Despite appearances, Love is a game with a fair bit of history behind it. Created in Game Maker by Fred Wood, the little speedrun-focused platformer was originally released in 2008 as a one dollar title, then popped back in in 2014 as a proper Steam release with added content for just two bucks more. The minimalist title was originally going to be the world’s first dating sim platformer, grading your performance in a similar way to evaluating a relationship, but the final product here is a much more classical style title. Think of it like a platforming classic of the NES era with the graphical limitations of an Atari game and artistic bent of a modern day indie platformer.

The entire game is designed with three colors per level, creating bizarre abstract landscapes on black backgrounds, portraying construction sites, giant beasts, sci-fi like settings, and even a large hadron collider. The minimalistic aesthetic pays off by creating a memorable look with a surprising amount of visual depth, even almost horror-themed levels, such as the buzzsaw landscape covered in red. There’s a mood and theme to every level that makes them all stand out, and it’s done so easily while preserving a neutral atmosphere that it’s hard not to be impressed.

The game proper is a simple platformer. You move around, jump around platforms and obstacles and create respawn points. There are multiple difficulties, but they don’t change the levels. Instead, they affect your score and how many chances you get. Easy mode gives infinite lives, but hurts your score. Normal mode gives you 100 lives and the challenge of getting through a set marathon of levels. The now ridiculously named “YOLO” mode (it may have been changed since original writing, as Fred Wood keeps updating the game) gives you exactly one live to survive on. The game tracks your performance and offers the chance to compare with other players through a leaderboard. You can even use a level select for practicing solo levels to improve yourself, which is incredibly useful. It’s such a simple and bare bones game that it’s hard not to get the hang of it, even as a new player, and it rewards experience with older platformers (especially Mega Man, thanks to that one level with disappearing and reappearing platforms).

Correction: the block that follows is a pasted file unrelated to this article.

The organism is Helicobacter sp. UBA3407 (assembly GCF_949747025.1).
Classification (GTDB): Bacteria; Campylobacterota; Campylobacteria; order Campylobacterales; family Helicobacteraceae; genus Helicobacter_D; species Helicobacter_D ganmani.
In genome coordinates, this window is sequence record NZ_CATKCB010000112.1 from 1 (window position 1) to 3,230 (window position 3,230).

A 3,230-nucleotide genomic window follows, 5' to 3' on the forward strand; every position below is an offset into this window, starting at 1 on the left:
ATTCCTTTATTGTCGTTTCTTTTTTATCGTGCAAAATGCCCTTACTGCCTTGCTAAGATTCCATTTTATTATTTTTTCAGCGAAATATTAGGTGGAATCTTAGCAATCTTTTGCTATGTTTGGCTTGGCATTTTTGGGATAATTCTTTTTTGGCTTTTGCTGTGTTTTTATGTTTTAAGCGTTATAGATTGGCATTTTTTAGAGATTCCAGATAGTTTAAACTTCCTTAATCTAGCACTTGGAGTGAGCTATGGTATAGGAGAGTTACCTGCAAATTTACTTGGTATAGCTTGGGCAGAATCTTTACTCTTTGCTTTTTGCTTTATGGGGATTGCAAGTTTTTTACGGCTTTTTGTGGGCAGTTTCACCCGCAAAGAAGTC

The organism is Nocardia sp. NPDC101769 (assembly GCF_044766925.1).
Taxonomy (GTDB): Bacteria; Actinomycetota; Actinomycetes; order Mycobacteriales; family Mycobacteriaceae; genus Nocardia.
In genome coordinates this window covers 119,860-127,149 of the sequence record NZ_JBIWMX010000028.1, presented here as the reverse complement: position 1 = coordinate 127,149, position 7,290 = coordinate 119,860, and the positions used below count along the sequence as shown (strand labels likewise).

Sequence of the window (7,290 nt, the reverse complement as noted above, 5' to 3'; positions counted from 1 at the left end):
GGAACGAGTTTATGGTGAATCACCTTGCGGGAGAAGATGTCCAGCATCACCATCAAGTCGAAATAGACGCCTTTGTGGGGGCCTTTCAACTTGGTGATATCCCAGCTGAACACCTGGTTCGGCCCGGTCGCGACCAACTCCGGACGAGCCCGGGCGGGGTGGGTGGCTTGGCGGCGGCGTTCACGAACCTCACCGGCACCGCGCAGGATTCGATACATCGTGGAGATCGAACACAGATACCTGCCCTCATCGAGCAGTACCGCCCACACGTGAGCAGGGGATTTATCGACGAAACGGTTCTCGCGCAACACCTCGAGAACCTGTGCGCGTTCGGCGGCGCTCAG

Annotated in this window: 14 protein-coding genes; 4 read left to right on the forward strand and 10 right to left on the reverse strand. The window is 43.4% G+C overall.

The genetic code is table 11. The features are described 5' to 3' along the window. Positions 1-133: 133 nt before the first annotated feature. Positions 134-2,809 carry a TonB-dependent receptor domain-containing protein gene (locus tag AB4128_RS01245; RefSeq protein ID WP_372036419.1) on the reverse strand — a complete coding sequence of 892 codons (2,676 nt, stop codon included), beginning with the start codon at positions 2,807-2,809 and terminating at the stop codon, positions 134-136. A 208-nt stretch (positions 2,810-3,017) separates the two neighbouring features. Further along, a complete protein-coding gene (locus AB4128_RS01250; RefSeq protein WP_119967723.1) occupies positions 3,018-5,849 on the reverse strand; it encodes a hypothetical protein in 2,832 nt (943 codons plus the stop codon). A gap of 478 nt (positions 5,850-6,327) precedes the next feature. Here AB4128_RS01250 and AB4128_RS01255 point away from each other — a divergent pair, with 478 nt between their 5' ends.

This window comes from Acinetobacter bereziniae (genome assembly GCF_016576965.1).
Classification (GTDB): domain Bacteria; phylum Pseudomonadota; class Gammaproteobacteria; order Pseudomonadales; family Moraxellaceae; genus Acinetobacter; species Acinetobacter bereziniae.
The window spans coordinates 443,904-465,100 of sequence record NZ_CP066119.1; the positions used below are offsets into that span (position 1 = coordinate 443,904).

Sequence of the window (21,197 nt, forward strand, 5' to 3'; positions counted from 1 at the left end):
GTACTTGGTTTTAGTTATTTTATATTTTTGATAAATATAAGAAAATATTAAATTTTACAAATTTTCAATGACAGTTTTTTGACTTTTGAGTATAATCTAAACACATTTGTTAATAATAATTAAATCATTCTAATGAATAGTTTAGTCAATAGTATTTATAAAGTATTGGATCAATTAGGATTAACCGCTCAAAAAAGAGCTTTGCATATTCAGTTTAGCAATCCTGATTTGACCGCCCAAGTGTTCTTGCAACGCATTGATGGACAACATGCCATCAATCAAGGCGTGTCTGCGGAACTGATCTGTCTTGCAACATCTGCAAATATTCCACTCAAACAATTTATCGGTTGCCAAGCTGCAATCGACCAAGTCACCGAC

Love clearly demonstrates that there’s perfection to be found within simplicity. It conveys so much with so little, and becomes so fun with such basic mechanics. It’s dirt cheap and definitely worth a look. It’s very short, but for three bucks and its focus on perfecting your runs through the levels, it more than proves its worth.

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